The Government needs to “pull out all stops” at Brexit talks to avoid a “no deal Brexit”, according to the Wine and Spirit Trade Association.

One the eve of the first formal face to face talks – between the UK’s Brexit Secretary David Davis and the EU’s chief negotiator Michel Barnier – the WSTA is pushing for a full negotiated ‘divorce’ settlement.

The trade association, which represents more than 300 of the UK’s wine and spirit businesses, said its members needed sufficient time to prepare their businesses for a post-EU trading environment.

The WSTA warned that Brexit may result in contraction of trade with Europe, which will mean the UK needing to look to increase non-EU trading partners, especially through new bilateral free deal with third countries, including improved terms that could only be agreed once the UK has left the customs union.

WSTA chief executive Miles Beale said: “While there has been a great deal of speculation over recent days about what the election result means for Brexit negotiations, the WSTA’s position remains unchanged. We have long argued for a negotiated deal, including a full ’divorce’ settlement and agreement on the terms of the UK’s future trading relationship with the EU.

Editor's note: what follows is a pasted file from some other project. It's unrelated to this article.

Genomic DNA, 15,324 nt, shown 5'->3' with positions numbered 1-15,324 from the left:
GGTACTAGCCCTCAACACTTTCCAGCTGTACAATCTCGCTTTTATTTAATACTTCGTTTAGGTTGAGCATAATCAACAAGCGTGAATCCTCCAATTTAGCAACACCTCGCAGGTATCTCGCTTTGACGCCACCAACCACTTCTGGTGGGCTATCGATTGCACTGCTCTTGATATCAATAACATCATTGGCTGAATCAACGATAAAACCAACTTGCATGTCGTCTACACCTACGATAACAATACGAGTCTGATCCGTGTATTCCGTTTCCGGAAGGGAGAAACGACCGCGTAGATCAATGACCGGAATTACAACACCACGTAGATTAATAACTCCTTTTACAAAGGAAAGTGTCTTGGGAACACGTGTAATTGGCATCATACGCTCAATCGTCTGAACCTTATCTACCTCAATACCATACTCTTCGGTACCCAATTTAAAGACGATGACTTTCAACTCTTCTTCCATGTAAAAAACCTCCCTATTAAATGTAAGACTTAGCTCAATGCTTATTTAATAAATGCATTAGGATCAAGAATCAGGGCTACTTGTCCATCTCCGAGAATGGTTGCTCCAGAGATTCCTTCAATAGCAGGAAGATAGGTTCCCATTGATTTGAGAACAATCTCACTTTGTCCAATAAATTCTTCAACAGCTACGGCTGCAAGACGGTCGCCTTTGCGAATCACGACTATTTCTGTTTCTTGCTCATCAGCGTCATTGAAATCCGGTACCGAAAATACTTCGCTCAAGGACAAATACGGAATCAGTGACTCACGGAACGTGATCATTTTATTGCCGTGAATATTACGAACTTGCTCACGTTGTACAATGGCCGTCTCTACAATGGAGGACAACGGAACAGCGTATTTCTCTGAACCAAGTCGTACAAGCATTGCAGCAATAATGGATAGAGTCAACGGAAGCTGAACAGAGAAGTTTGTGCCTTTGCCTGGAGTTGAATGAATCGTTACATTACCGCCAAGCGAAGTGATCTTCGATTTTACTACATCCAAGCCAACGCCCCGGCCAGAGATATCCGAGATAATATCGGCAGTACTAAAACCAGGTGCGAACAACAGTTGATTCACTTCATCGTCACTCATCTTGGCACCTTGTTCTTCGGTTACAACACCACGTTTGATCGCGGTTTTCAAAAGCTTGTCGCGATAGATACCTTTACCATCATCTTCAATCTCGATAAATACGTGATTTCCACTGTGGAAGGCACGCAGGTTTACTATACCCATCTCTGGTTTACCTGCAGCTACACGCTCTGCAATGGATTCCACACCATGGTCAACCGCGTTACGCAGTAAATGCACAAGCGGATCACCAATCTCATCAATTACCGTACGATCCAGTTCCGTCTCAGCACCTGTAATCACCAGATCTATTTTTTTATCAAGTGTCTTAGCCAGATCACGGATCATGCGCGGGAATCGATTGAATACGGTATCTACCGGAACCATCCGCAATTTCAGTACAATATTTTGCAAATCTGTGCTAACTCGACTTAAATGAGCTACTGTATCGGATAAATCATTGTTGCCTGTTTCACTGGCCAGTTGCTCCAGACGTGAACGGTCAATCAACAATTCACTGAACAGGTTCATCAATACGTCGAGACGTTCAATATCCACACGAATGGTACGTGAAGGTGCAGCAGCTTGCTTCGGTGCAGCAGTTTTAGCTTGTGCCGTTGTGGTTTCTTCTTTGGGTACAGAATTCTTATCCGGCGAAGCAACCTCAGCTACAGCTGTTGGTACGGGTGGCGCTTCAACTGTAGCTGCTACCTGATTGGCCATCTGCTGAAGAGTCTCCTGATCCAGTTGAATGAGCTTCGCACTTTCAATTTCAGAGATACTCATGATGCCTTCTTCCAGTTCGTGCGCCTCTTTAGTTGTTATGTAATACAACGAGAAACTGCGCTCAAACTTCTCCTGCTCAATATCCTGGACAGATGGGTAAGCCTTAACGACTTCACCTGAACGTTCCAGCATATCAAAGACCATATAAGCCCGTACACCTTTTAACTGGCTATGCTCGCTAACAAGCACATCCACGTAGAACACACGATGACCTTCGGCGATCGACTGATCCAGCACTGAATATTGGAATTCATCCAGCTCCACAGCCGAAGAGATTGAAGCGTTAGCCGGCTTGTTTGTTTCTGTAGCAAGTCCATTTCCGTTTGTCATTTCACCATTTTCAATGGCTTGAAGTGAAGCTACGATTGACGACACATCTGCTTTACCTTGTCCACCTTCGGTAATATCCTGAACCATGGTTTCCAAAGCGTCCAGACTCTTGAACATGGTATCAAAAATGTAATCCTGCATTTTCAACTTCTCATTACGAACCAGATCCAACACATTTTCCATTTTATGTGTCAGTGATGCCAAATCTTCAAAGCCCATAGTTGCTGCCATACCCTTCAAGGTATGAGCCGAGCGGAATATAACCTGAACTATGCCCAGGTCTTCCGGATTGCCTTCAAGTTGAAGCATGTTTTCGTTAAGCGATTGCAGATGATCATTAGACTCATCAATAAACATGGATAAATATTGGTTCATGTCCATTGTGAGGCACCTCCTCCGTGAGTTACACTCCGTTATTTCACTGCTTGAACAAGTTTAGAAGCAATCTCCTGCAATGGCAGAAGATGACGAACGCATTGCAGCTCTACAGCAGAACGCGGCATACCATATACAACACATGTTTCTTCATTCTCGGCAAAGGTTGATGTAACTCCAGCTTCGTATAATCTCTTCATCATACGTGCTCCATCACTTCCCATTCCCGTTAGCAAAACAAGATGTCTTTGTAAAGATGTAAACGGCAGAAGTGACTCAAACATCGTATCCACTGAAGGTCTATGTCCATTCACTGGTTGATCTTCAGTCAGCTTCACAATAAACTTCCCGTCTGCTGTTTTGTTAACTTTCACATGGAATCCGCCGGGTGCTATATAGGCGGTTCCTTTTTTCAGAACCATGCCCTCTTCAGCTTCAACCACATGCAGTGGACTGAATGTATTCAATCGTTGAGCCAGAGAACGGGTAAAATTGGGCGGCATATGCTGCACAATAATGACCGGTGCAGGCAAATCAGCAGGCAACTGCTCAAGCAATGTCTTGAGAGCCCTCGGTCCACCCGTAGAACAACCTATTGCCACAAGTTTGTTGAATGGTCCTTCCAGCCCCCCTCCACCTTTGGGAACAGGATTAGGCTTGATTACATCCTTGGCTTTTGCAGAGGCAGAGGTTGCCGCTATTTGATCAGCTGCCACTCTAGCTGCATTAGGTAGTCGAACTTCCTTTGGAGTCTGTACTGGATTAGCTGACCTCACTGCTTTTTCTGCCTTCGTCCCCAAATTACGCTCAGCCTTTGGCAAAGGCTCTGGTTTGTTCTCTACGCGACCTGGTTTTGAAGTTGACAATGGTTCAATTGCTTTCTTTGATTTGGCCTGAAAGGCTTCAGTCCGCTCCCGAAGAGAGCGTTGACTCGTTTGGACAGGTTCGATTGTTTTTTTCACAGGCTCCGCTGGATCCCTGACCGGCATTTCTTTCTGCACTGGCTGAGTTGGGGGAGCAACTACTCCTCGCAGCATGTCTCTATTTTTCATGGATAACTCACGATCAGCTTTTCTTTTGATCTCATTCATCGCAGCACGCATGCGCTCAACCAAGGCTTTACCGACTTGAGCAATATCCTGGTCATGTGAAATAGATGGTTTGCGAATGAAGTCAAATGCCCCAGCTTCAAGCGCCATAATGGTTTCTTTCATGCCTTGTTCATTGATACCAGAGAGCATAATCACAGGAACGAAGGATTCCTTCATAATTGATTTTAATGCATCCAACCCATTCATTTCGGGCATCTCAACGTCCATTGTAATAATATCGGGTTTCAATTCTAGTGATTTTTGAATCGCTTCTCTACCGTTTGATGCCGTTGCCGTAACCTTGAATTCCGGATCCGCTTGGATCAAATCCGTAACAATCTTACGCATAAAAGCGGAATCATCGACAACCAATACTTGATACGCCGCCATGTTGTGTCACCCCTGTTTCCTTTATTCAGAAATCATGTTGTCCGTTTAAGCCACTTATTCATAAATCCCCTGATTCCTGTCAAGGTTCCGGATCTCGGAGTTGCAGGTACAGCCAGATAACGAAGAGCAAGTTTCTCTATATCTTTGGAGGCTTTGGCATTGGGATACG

“It is essential that the UK secures transitional measures allowing sufficient time for the necessary systems to be introduced and properly tested. Ideally a transition period would allow the UK to agree a Free Trade Agreement with the EU and then to make good progress on other bilateral FTAs with our major trading partners. Such a transition would give businesses time to prepare fully for a post-EU trading environment.”

The UK is currently the world’s second largest importer of wine by both volume and value. The most important issue for UK wine businesses and the 277,000 UK jobs that the industry supports, directly and indirectly, is for the UK to remain central to world wine trading post-Brexit.

Beale added: “Failure to agree terms resulting in a cliff-edge ‘no deal’ Brexit would be the worst possible outcome and totally unacceptable. This would inevitably lead to disruption to trade flows in the short term and significant uncertainty for business in the medium term – until trade deals with the EU and the UK’s other major trading partners could be agreed.
“And I will be taking this exact same message to the 45,000 visitors from 150 countries in Vinexpo, Bordeaux’s international wine and spirit trade show next week. Our industry needs all the European politicians to hear and understand this message from the entire international wine industry. EU politicians have a responsibility to our industry to deliver a Brexit that in no way disrupts the long established trading patterns on which we all rely.”